Another daughter finished high school last night – six down, two to go. Grace is an excellent student, engaged in the classroom, involved on campus, active at sports. Unlike her old man.
Grace had many friends, was liked by students and teachers alike, and belonged to several clubs and organizations. My only friends were Jerry and Larry, and a wildly unpopular guy named Billy Bob who thought he was a radio announcer who interviewed everyone within reach with a cheap Bic pen. I’m unaware of any clubs or organizations at my high school, but Mr. Jackson, my cranky English teacher, let me borrow books.
Grace was the best one on color guard, always in time with crisp steps and accurate throws. She went out for track so she could run for fun and ended up as a pole vaulter who jumped a lot higher than I am tall. She took one tennis lesson and the guy insisted she try out for the school team the next day. She ended up on the varsity squad. Me, I was fifth-string running back on our football team, only because we didn’t have a sixth string. I didn’t play my Junior year. I did play tennis, and was pleased to beat out Jerry and Larry, both long-time players. I was offered a scholarship for baseball, but didn’t pursue it.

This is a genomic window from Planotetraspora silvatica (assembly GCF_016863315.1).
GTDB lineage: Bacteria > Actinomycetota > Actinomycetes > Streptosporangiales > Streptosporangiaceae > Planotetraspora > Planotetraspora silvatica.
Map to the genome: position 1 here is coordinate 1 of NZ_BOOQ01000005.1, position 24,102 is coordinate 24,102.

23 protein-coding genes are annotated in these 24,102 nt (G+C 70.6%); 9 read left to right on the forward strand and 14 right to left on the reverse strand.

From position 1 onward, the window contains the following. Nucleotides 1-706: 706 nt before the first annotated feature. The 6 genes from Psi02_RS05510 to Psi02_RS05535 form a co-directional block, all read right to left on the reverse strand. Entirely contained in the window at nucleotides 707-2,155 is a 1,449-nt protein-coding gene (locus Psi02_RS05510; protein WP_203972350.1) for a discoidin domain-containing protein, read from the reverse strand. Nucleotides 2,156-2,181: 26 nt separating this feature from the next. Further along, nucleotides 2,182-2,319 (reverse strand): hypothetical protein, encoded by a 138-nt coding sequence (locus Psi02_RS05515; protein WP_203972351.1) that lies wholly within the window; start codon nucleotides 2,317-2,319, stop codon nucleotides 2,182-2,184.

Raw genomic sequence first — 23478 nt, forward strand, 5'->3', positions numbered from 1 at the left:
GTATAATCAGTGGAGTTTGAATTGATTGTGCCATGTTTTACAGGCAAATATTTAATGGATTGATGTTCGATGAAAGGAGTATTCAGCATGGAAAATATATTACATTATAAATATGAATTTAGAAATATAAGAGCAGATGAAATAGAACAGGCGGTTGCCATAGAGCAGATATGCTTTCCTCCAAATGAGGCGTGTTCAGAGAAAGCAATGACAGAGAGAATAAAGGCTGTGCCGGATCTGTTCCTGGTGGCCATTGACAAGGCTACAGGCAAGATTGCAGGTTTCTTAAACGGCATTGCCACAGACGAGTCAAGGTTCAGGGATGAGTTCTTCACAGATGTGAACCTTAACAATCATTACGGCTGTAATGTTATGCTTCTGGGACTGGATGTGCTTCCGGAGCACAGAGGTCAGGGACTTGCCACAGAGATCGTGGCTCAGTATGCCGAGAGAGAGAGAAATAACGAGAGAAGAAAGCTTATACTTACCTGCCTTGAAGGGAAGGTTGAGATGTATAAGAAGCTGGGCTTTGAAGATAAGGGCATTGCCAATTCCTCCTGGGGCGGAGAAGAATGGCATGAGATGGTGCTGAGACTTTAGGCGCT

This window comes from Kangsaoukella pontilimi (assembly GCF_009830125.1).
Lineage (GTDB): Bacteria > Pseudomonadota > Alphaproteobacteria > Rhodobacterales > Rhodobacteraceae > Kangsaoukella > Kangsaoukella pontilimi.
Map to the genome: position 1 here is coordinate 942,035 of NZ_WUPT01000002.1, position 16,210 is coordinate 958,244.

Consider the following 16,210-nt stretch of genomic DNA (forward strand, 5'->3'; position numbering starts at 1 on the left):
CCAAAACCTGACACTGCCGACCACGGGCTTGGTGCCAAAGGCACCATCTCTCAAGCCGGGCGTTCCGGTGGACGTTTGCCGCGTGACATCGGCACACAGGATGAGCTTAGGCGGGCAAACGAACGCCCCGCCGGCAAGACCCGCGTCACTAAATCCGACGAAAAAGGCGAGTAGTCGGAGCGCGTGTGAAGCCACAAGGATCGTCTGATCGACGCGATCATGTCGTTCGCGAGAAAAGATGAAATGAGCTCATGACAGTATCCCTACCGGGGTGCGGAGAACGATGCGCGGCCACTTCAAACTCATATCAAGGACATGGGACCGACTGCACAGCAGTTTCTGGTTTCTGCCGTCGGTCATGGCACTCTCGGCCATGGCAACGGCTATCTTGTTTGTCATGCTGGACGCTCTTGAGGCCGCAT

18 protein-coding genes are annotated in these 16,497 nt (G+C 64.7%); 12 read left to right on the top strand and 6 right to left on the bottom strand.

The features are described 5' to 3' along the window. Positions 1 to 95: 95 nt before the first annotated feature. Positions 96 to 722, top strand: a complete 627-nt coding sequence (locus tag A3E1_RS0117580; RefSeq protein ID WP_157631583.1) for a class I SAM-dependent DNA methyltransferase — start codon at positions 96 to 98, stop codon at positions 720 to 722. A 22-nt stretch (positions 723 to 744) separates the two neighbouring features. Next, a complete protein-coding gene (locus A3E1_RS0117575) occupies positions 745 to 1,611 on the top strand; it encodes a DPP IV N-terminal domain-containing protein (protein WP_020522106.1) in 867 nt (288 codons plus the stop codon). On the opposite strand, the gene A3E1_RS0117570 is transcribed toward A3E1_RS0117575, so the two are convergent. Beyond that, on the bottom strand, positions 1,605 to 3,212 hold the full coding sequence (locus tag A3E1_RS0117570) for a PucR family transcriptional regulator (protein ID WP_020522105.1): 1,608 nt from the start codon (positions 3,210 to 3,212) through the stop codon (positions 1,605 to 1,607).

Grace earned more than $60,000 in scholarships, which will pay her way through the college of her choice, where she already knows what she wants to do. College never crossed my mind until six years after high school when I was about to have the first of eight children and realized that I had no marketable skills and no education. It took seven years to get my BS and longer still to get a real job. I’m guessing Grace will do both in much less time.
They say the apple doesn’t fall far from the tree, but Grace rolled away enough to plant deep roots in well-nurtured ground, and has blossomed in every way, ready to produce real fruit. Grace, I’m proud of you, you big creep.